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Page: 1
by Nick McDonell
Edition: Paperback
Price: £8.99

1 of 1 people found the following review helpful
4.0 out of 5 stars Still waters run deep, 21 Feb. 2012
This review is from: Twelve (Paperback)
Professional circumstances forced me to read this novel, and I must say I wasn't very keen on doing yet another book about drugs, parties and misguided youth. My first impression of it could hardly have been worse. A 17-year-old published author who happens to have important contacts in the publishing world makes me raise an eyebrow alright, but not necessarily in admiration. Plus, just flick through the book and you'll probably think the narrator deems his average reader a serious ADHD case, given the length of the chapters.

But I had to read it, so I read it, and after having done so a couple of times I realised that it's actually a rather complex work of fiction. The brusque dialogue style is more an homage to Hemingway than carelessness. The seemingly pedantic references to Nietzsche and Camus turn out to be vital clues for the understanding of White Mike in particular (the novel's only round character) and the novel in general; no cultural reference is put there as a whim, they all serve a purpose. The very flatness of the secondary characters and the plot's depressing lack of substance are terrific indictments of the reality portrayed. And Claude's nature is, brilliantly, quite inscrutable - any other way of going about it (like in Schumacher's dreadfully Hollywoodesque film version) would have been disastrous. The vignette-like episodes are not consistently good, but some, like the creepy teddy bear talk show, are so sharp you can feel their sting.

When I think of serious setbacks, the first (and perhaps only) thing that occurs to me is the 'Afterword'. Not only does it decide to defuse the book's perfectly fittingly absurd climax (and I mean 'absurd' in the best sense of the word), but also does it unnecessarily make a muddle of the nature of the narrator figure, and this in no way materialises into added value to the novel as an interesting and intricate work of fiction.

In the end, I suppose this novel grew on me. You may or may not read it (by this I mean that you won't really miss out on a 21st-century masterpiece), although I'd particularly recommend this raw, biting and unapologetic novel to teens and young adults. If you like the themes but would prefer a distorted, perfectly insipid and brain-dead rendering in moving pictures, then and only then go ahead and watch Joel Schumacher's 2010 film 'Twelve'.
Comment Comments (2) | Permalink | Most recent comment: Jul 5, 2015 12:45 PM BST

Today I Wrote Nothing: The Selected Writing of Daniil Kharms
Today I Wrote Nothing: The Selected Writing of Daniil Kharms
by Daniil Kharms
Edition: Hardcover

11 of 11 people found the following review helpful
5.0 out of 5 stars An absurdly enjoyable read, 1 Dec. 2010
I have nothing but praise for this book. Finally, a window for us non-Russian speakers into the brilliant and yet so often neglected mind of Daniil Kharms.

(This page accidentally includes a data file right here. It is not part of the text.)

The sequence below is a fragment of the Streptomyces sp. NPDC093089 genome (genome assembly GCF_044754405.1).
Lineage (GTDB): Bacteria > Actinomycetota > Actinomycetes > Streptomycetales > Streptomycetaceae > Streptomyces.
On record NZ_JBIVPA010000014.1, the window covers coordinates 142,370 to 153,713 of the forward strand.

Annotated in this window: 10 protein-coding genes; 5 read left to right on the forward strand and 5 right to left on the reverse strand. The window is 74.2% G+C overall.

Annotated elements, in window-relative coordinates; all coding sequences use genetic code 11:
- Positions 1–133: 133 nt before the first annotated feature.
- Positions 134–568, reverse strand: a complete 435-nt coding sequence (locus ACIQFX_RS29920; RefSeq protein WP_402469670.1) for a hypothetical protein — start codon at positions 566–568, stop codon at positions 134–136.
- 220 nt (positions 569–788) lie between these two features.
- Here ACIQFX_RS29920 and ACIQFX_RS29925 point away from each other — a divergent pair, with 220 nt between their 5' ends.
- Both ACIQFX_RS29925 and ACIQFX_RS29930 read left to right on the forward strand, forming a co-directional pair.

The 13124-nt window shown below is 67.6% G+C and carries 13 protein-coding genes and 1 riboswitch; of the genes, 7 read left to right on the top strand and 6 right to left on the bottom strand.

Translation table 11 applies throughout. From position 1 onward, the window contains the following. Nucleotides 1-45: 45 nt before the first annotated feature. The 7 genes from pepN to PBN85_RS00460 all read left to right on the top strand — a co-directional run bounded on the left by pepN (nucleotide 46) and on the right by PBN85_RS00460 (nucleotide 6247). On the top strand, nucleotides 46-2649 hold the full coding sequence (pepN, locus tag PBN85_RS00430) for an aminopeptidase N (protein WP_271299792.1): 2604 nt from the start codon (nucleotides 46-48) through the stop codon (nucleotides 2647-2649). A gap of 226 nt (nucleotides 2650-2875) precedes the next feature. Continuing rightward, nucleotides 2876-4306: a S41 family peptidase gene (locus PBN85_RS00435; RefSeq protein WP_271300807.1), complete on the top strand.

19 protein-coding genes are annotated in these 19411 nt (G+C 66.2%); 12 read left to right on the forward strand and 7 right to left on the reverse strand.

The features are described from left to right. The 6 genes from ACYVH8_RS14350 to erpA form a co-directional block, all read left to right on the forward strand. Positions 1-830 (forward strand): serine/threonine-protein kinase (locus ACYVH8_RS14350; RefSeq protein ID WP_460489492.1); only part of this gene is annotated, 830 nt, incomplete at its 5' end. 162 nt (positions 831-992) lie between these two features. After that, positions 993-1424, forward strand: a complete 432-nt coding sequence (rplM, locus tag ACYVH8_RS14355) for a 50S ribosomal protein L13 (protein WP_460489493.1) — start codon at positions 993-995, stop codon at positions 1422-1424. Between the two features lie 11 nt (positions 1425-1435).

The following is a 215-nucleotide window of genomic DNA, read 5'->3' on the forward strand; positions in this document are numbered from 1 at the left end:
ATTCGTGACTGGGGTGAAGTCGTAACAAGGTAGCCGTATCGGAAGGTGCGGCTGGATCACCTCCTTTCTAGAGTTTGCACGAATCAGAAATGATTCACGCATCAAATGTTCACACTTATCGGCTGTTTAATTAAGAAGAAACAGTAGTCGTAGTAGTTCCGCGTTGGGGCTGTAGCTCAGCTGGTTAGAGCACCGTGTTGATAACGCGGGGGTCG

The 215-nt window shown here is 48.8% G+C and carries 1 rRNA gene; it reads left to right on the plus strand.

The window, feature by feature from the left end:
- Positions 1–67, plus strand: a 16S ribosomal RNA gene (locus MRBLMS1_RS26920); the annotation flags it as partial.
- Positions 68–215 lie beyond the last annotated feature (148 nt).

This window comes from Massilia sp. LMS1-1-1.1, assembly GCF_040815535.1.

Matvei Yankelevich writes a terrific introduction (with plenty of helpful notes and references), in which he alerts us to the dangers of both oversimplification and overinterpretation. In a nutshell, he argues that neither is it fair to regard Kharms as an eccentric man who wrote nothing but nonsense nor is it particularly helpful to regard him as a mere martyr whose apparently absurd texts were nothing but a cover to subversive, anti-Stalin rhetoric.

As for the texts themselves, it's a great selection indeed: not only do we get Kharms's most famous pieces ("Blue Notebook #10" and "The Old Woman" among them) and other miscellaneous texts, but also the transcript of his famous "blue notebook". This was, for me, a most delightful surprise: his notes are in turn hilarious ("Returning home after my walk, / I suddenly exclaimed: Oh my God! / I've been walking four days in a row! / What will my family think of me now?"), poetic, mundane and insightful, and sometimes they even allow a hint of his tragic "hungry artist" condition to show.

Some interesting notes to the texts are unobtrusively placed at the end of the book, as well as a most enlightening glossary of names (of Kharms's fictional characters and real-life companions). The only problem with it is that you never know if a name you come across will be in the glossary or not until you actually flick through it.

All in all, an engaging and accessible edition to an estranging and obscure writer.

Selected Poems of Lord Byron: Including Don Juan and Other Poems (Wordsworth Poetry Library)
Selected Poems of Lord Byron: Including Don Juan and Other Poems (Wordsworth Poetry Library)
by Lord Byron
Edition: Paperback
Price: £3.99

13 of 13 people found the following review helpful
4.0 out of 5 stars Great edition, great selection., 10 Dec. 2008
I'm also reviewing the edition, and not the author himself: that's a job for the literary critics.
Formally, this edition has many good features: the font size is just right, not too common in cheap editions for 800-page tomes; the notes are very helpful; and succint introductions are supplied.
It doesn't get 5 starts for a minor flaw in the content. A very good surprise was that it contains the whole of Don Juan, arguably Byron's masterpiece. However, I can't disguise my disappointment at not finding two of Byron's most famous short poems, "So we'll go no more a-roving" and the superb "She walks in beauty".
Overall, a fairly good edition. Byron is a must in any library, and this book fills the gap in the Romantic period shelf neatly.
Comment Comments (2) | Permalink | Most recent comment: Jul 6, 2015 9:44 PM BST

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